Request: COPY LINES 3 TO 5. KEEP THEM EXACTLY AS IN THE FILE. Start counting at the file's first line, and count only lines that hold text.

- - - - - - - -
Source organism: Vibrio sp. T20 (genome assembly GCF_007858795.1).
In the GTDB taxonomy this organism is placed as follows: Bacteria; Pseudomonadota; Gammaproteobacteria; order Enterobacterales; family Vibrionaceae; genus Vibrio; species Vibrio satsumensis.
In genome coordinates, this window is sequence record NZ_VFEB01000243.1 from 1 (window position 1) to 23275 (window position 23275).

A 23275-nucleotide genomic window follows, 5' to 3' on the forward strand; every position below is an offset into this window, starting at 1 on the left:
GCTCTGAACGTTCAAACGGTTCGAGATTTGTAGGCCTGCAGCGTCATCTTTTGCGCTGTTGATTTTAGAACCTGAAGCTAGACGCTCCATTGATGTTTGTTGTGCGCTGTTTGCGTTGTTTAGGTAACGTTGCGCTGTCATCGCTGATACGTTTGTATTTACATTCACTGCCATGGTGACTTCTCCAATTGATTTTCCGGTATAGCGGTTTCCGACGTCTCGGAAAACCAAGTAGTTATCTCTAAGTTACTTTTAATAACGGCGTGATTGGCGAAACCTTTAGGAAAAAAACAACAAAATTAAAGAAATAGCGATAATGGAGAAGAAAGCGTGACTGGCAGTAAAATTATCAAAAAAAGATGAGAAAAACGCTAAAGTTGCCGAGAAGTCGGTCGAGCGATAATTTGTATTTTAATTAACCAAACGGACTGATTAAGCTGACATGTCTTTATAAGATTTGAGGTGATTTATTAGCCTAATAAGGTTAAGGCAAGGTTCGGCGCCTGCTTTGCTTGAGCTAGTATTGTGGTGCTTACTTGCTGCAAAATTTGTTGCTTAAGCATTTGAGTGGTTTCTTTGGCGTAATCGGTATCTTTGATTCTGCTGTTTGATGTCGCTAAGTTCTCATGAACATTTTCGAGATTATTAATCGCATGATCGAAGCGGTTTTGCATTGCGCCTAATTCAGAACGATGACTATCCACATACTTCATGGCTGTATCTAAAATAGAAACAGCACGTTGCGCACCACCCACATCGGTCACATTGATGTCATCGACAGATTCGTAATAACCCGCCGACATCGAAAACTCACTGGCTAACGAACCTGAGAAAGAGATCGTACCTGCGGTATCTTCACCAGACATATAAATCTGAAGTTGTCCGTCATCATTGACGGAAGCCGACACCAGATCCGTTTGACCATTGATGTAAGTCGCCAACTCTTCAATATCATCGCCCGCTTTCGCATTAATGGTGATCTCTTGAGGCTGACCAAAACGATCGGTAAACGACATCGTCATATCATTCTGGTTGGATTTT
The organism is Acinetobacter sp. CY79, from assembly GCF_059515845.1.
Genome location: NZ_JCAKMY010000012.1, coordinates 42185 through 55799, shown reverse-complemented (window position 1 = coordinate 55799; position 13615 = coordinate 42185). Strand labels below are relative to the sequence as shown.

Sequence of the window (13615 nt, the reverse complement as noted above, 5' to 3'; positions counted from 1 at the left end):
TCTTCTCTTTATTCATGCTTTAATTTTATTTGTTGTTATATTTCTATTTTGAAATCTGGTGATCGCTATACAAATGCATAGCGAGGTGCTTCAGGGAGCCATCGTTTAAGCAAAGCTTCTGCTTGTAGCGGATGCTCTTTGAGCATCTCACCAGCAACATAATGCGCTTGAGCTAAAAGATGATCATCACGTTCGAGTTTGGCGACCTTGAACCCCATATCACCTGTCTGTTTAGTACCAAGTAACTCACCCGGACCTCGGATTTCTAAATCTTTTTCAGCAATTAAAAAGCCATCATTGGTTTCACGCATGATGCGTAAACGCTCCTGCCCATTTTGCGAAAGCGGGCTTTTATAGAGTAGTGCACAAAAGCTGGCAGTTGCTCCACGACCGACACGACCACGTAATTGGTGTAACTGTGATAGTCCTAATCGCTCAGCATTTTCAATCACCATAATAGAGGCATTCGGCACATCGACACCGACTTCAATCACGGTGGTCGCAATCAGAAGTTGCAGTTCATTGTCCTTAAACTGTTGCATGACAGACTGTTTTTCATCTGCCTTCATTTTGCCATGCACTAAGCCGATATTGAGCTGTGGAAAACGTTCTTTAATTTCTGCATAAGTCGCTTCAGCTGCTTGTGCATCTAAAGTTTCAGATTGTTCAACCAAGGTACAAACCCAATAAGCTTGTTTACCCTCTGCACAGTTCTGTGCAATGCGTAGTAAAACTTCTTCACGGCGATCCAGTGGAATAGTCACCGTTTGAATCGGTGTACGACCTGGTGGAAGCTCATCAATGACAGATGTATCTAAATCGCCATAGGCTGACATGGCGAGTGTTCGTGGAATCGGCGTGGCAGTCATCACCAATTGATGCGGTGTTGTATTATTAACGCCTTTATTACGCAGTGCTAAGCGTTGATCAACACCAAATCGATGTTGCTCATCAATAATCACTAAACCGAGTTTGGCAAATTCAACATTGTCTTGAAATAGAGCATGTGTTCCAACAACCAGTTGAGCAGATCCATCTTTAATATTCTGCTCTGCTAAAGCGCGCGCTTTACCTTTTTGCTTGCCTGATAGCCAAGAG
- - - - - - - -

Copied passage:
In genome coordinates, this window is sequence record NZ_VFEB01000243.1 from 1 (window position 1) to 23275 (window position 23275).

A 23275-nucleotide genomic window follows, 5' to 3' on the forward strand; every position below is an offset into this window, starting at 1 on the left:
GCTCTGAACGTTCAAACGGTTCGAGATTTGTAGGCCTGCAGCGTCATCTTTTGCGCTGTTGATTTTAGAACCTGAAGCTAGACGCTCCATTGATGTTTGTTGTGCGCTGTTTGCGTTGTTTAGGTAACGTTGCGCTGTCATCGCTGATACGTTTGTATTTACATTCACTGCCATGGTGACTTCTCCAATTGATTTTCCGGTATAGCGGTTTCCGACGTCTCGGAAAACCAAGTAGTTATCTCTAAGTTACTTTTAATAACGGCGTGATTGGCGAAACCTTTAGGAAAAAAACAACAAAATTAAAGAAATAGCGATAATGGAGAAGAAAGCGTGACTGGCAGTAAAATTATCAAAAAAAGATGAGAAAAACGCTAAAGTTGCCGAGAAGTCGGTCGAGCGATAATTTGTATTTTAATTAACCAAACGGACTGATTAAGCTGACATGTCTTTATAAGATTTGAGGTGATTTATTAGCCTAATAAGGTTAAGGCAAGGTTCGGCGCCTGCTTTGCTTGAGCTAGTATTGTGGTGCTTACTTGCTGCAAAATTTGTTGCTTAAGCATTTGAGTGGTTTCTTTGGCGTAATCGGTATCTTTGATTCTGCTGTTTGATGTCGCTAAGTTCTCATGAACATTTTCGAGATTATTAATCGCATGATCGAAGCGGTTTTGCATTGCGCCTAATTCAGAACGATGACTATCCACATACTTCATGGCTGTATCTAAAATAGAAACAGCACGTTGCGCACCACCCACATCGGTCACATTGATGTCATCGACAGATTCGTAATAACCCGCCGACATCGAAAACTCACTGGCTAACGAACCTGAGAAAGAGATCGTACCTGCGGTATCTTCACCAGACATATAAATCTGAAGTTGTCCGTCATCATTGACGGAAGCCGACACCAGATCCGTTTGACCATTGATGTAAGTCGCCAACTCTTCAATATCATCGCCCGCTTTCGCATTAATGGTGATCTCTTGAGGCTGACCAAAACGATCGGTAAACGACATCGTCATATCATTCTGGTTGGATTTT